SSL Termination and ASP.NETTo customize this column to your needs, we want to invite you to submit your ideas about topics that interest you and issues that you want to see addressed in future Knowledge Base articles and Support Voice columns. You can submit your ideas and feedback using the Ask For It form. There's also a link to the form at the bottom of this column.
SSL Termination is a configuration in which the Web server running your code sends and receives traffic over HTTP, and there is a device between your Web server and your clients that encrypts and decrypts the data. In this configuration, the clients are sending and receiving HTTPS traffic. The SSL Termination configuration is similar to the following:
Issue 1When you hover over a menu item in the ASP.NET 2.0 Menu control, you get the following error message:
Well, the problem is that the
about:blank for the URL. However, the browser considers this an unsecure address, so you get the above error. For more information about this problem in terms of Microsoft Windows SharePoint Services, click the following article number to view the article in the Microsoft Knowledge Base:
protected override void Render(HtmlTextWriter writer)
Menu1.ClientID + "_Data.iframeUrl='https://myserver/someblankpage.htm';", true);
Issue 2You may find that, when you have the requireSSL attribute of the
<forms> element set to true, the server responds with repeated redirects to the
FormsAuthentication login page. This is caused by a change in the way the
FormsAuthenticationModule method handles the requireSSL attribute. If you set the requireSSL attribute to true, the FormsAuthenticationModule method creates a cookie that has the secure attribute set. (This behavior is the same as in the .NET Framework 1.1.) When you use the secure attribute, the client will only pass the cookie to the server if the client is using SSL. This part is great, because the client is indeed using SSL. Let's assume you have a SecurePage.aspx page that anonymous users can't access. With the SSL protocol and the requireSSL attribute, you end up with the following traffic on an initial request to SecurePage.aspx:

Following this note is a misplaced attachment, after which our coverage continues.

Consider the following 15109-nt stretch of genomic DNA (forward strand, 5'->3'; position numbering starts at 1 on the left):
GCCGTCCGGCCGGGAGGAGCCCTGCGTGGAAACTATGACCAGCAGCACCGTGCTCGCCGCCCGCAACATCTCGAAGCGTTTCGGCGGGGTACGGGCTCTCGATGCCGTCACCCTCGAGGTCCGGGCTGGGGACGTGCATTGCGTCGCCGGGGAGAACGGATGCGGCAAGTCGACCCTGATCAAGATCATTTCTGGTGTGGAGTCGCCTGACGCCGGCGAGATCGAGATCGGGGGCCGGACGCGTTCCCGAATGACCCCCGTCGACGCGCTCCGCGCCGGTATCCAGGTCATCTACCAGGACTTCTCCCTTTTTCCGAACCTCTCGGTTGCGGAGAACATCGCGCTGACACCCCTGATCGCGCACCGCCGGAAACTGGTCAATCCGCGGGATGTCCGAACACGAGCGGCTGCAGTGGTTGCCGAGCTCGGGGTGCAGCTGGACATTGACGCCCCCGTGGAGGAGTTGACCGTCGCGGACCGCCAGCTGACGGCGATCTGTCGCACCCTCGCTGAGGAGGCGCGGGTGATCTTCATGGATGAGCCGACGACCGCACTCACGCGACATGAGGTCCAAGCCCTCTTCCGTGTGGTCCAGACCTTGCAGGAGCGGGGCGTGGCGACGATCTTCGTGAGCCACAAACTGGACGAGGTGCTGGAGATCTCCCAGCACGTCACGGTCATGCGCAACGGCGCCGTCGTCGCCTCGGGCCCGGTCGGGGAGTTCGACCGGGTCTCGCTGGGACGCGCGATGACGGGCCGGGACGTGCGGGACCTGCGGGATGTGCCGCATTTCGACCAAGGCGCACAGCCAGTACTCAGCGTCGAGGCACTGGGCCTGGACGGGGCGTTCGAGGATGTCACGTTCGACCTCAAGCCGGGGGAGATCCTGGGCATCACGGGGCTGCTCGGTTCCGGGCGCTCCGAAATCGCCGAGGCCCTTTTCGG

<—Server responds with an HTTP 302 (Redirect) to the login page.
—>Client makes a GET request for Login.aspx.
<—Server responds with a 200 OK. The login page is rendered to client.
—>Client makes a POST request to Login.aspx.
<—Server responds with a 302 (Redirect) to SecurePage.aspx. Set Cookie header is sent with the secure attribute to the client.
—>Client makes a GET request to SecurePage.aspx. Cookie is passed because the client is using SSL.
<—Server responds with a 302 (Redirect) back to the login page.
You get the redirect in the last request because of a change in the FormsAuthenticationModule class. An additional check was added in ASP.NET 2.0 to determine whether the user is passing a secure cookie over a non-SSL request. ASP.NET 2.0 returns the FormsAuthenticationTicket class if the FormsAuthentication.RequireSSL property is set to false or if the Request.IsSecure attribute is set to true.
- The FormsAuthentication.RequireSSL property is set to false if the requireSSL attribute is set to false in the configuration file.
- The Request.IsSecure attribute is set to true if the Web server receives SSL traffic.
The request that the user is making is anonymous at this point because the server has not yet validated the user's credentials. As the request passes through the ASP.NET pipeline, the UrlAuthorizationModule class checks whether the user has access to the page. Since an anonymous user does not have access to a SecurePage.aspx page, the
UrlAuthorizationModule class returns a 401 error message ("Access Denied"), which results in a redirect to the login page.
In order to avoid this behavior, you first have to remove the requireSSL attribute from the <forms> tag in the configuration file. Then you have to programmatically set the secure attribute on the FormsAuthentication cookie. The following code does this for you, for both the
FormsAuthentication cookie and the Session cookie.
void Application_EndRequest(object sender, EventArgs e)
if (Response.Cookies.Count > 0)
foreach (string s in Response.Cookies.AllKeys)
if (s == FormsAuthentication.FormsCookieName || s.ToLower() == "asp.net_sessionid")
Response.Cookies[s].Secure = true;
I hope you find this information helpful when you're using SSL Termination and Microsoft ASP.NET. Remember, the Support Voice columns are for you! As always, feel free to submit ideas on topics that you want addressed in future columns or in the Knowledge Base using the
Ask For It form.
Artikel-id: 910444 - Laatst bijgewerkt: 14 jul. 2008 - Revisie: 1